But the epigraphs suggest that the very genre of memoir is problematic. These comprise an exchange between the author and his great friend of many years, well-known fellow writer Fiona Kidman. A quote by Kidman throws doubt on the self-knowledge of any autobiographer, and Ihimaera responds by saying that Māori mythology ‘fed my imagination, shaped my perspective and pointed a way forwards’. He adds:
There is also another myth in my life, the one I told myself about myself. I created it to avoid telling the real story. (10)
So he undermines his autobiographical endeavour by categorising it as myth, which in itself evades clear definition, thereby immediately raising questions about the nature of the text. In common parlance, ‘myth’ would mean that his story is associated with the world of make-believe, a world that is unreal. But Māori myths become so much part of the memoir that when he asserts he created myth ‘to avoid telling the real story’, we are not sure whether to take Native Son as a myth or as ‘the real story’, or whether the two coincide. Ihimaera seems to be ambivalent, but he calls his journey ‘Māui-esque’ and says his aim is a truthful account, thereby taking on the mantle of myth for the telling of ‘the real story’.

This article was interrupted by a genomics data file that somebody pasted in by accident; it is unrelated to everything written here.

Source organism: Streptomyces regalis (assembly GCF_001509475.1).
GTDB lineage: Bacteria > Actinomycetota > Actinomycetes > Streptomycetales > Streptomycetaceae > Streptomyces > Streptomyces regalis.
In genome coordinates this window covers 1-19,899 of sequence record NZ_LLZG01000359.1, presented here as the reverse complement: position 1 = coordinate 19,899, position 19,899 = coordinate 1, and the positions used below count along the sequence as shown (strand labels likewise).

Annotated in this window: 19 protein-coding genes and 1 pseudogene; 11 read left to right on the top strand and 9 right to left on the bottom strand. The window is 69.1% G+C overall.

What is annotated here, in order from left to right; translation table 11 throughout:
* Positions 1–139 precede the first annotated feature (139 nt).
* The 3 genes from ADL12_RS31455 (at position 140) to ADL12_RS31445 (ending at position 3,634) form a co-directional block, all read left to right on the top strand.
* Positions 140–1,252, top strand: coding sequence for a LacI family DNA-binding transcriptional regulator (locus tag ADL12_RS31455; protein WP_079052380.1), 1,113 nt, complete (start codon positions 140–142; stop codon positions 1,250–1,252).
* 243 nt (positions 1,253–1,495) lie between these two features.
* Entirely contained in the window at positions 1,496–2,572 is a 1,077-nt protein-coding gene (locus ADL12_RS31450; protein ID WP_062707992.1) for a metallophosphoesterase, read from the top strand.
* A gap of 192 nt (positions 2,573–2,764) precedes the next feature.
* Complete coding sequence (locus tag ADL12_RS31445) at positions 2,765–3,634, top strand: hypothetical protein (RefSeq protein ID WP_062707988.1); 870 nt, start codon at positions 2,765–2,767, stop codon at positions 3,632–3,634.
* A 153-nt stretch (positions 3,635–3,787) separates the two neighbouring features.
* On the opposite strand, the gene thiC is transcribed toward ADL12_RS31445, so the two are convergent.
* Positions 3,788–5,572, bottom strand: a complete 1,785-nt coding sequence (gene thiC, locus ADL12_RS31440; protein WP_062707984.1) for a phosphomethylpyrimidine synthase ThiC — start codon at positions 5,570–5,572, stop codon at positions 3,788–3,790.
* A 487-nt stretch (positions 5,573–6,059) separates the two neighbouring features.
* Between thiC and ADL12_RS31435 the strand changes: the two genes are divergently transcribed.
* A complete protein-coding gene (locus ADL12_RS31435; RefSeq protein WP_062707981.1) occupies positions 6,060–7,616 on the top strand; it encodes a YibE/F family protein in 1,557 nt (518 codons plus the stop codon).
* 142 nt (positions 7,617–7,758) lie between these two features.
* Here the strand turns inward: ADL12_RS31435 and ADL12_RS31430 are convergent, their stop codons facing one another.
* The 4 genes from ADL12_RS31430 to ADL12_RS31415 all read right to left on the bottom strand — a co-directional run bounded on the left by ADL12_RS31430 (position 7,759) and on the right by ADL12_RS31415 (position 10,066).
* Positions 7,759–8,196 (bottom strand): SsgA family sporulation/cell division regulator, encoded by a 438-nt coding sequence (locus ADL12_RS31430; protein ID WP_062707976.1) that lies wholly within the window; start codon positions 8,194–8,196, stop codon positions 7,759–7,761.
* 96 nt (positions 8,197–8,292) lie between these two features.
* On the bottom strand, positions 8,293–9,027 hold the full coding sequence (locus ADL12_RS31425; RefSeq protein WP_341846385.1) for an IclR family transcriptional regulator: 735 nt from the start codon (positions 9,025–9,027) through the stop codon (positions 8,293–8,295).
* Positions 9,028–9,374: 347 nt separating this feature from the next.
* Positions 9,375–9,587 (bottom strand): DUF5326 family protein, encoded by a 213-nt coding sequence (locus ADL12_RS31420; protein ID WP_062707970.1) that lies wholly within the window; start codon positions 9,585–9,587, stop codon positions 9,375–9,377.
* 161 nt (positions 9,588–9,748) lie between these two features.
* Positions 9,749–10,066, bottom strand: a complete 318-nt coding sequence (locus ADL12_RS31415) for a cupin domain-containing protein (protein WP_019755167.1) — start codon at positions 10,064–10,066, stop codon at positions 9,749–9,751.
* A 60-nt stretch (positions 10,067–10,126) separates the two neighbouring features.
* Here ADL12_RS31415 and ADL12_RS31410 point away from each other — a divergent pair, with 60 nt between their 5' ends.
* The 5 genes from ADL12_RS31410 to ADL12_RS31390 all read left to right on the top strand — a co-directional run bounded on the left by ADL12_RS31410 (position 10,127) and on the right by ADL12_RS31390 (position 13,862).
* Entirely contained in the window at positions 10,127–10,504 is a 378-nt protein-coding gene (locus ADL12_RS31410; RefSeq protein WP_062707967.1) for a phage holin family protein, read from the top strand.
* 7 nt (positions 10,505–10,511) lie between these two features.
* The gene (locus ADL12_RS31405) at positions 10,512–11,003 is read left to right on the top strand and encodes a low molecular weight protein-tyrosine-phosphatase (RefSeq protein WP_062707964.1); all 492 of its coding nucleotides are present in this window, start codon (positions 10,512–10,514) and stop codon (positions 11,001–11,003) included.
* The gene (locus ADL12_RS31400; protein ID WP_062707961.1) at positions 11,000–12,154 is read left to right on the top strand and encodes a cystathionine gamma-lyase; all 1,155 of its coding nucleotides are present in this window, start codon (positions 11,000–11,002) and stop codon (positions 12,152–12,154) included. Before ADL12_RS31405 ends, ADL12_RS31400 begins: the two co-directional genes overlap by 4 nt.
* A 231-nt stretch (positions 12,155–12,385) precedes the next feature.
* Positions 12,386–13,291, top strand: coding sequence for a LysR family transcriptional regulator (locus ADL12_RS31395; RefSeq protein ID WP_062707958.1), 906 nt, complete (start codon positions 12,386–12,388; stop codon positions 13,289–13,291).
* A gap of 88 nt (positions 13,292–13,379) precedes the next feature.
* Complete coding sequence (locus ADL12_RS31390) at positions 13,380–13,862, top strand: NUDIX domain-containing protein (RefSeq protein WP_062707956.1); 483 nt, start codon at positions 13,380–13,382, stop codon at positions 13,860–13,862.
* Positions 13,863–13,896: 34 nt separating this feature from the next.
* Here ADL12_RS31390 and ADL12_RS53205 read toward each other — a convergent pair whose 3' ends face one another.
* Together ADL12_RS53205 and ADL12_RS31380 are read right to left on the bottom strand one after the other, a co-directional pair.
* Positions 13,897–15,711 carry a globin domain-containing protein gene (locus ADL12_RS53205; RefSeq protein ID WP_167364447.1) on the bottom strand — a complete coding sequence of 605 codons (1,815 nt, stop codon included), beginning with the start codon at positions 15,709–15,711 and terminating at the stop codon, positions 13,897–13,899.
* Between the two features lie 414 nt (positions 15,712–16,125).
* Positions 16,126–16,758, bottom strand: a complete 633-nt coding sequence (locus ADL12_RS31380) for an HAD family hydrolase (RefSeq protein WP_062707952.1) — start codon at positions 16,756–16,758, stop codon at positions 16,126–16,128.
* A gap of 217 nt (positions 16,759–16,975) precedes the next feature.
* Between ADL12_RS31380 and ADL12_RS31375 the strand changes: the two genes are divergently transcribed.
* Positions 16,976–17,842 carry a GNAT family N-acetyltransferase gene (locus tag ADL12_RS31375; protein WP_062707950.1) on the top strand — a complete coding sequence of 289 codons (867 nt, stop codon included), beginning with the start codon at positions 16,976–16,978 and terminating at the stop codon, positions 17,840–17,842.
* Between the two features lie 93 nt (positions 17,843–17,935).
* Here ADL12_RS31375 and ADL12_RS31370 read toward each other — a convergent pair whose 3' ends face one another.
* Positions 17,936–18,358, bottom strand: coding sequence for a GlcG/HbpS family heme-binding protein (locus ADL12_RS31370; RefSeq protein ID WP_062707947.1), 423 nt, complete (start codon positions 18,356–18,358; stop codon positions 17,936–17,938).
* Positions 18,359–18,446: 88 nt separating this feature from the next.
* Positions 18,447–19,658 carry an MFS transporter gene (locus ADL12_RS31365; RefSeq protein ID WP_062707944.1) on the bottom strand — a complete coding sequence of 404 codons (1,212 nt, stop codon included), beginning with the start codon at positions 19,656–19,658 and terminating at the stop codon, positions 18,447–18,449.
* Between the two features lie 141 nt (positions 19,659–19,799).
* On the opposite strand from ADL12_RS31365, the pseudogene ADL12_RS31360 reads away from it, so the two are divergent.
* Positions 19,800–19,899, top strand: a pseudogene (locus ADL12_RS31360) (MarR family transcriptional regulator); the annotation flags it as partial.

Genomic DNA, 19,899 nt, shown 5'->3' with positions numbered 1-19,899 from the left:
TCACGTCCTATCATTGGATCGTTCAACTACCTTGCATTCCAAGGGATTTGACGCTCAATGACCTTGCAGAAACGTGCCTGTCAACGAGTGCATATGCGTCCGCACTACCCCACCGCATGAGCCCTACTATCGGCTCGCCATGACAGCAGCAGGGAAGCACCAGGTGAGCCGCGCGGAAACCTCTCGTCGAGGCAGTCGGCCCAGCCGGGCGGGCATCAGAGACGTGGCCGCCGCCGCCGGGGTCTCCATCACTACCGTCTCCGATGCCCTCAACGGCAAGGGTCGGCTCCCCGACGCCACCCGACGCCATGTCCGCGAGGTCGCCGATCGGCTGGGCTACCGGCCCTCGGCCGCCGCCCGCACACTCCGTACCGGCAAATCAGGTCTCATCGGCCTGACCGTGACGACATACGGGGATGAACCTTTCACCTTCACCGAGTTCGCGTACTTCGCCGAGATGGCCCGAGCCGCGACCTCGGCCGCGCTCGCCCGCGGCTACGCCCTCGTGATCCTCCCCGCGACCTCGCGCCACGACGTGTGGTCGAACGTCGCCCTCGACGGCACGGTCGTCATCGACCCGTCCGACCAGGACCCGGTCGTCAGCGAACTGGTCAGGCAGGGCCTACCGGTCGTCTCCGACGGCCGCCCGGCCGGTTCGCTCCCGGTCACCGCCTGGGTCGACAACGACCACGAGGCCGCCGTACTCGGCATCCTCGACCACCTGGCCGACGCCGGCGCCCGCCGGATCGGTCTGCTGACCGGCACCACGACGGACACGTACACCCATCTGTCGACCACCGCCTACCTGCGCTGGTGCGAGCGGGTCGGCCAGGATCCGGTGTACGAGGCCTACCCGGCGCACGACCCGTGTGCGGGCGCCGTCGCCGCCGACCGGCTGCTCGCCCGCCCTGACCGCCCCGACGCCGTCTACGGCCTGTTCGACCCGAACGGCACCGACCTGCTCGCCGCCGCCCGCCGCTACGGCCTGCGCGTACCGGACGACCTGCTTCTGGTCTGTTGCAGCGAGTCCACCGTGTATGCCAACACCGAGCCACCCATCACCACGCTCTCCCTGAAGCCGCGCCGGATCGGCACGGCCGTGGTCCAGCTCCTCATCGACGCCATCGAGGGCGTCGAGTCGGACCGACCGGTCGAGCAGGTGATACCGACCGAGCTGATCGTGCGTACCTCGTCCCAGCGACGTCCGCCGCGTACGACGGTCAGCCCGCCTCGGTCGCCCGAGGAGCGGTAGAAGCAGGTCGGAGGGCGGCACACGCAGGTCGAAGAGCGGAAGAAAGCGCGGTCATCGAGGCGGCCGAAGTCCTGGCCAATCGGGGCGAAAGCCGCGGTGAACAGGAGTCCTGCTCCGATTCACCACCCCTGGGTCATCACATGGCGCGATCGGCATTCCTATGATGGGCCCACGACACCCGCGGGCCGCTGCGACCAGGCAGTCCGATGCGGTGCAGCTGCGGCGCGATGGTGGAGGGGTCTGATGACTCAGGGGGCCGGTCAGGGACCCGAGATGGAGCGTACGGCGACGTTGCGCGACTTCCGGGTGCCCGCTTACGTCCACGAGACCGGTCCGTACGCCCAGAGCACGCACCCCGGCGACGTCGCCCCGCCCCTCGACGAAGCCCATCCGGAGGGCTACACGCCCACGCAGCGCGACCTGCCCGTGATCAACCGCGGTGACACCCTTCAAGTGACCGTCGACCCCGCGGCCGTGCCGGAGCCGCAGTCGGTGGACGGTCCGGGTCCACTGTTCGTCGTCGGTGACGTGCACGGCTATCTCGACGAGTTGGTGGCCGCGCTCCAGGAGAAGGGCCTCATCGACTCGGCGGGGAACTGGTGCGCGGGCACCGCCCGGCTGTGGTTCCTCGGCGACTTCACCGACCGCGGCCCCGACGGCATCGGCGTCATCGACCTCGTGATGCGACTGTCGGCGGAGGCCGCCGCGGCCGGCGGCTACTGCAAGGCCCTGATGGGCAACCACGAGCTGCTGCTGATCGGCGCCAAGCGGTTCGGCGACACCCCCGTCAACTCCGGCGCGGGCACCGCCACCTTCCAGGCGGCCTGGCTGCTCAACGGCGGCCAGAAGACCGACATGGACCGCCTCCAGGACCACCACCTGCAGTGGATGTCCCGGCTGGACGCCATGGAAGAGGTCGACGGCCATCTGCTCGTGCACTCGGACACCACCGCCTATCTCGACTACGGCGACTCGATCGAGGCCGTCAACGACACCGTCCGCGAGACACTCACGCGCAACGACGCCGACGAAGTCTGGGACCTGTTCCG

And the reader is already unsettled because Ihimaera calls his text a ‘memoir’, rather than an autobiography. Memoir comes from the French mémoire, the Latin memoria, meaning memory or reminiscence, and is a subcategory of autobiography – whereas the word autobiography is derived from Greek. Auto is the equivalent of self, bio is life and graph equals writing, leading us to the definition of writing about the self. The latter is defined as the ‘history of a person’s life written or told by that person’, whereas the definition of a memoir is ‘a record of events written by a person having intimate knowledge of them and based on personal observation’. A crucial difference lies in the word ‘history’. Memory can be faulty, incorrect, false, subject to lacunae or, as Ihimaera defines it, a myth; and history is generally associated, rightly or wrongly, with the truth about the past.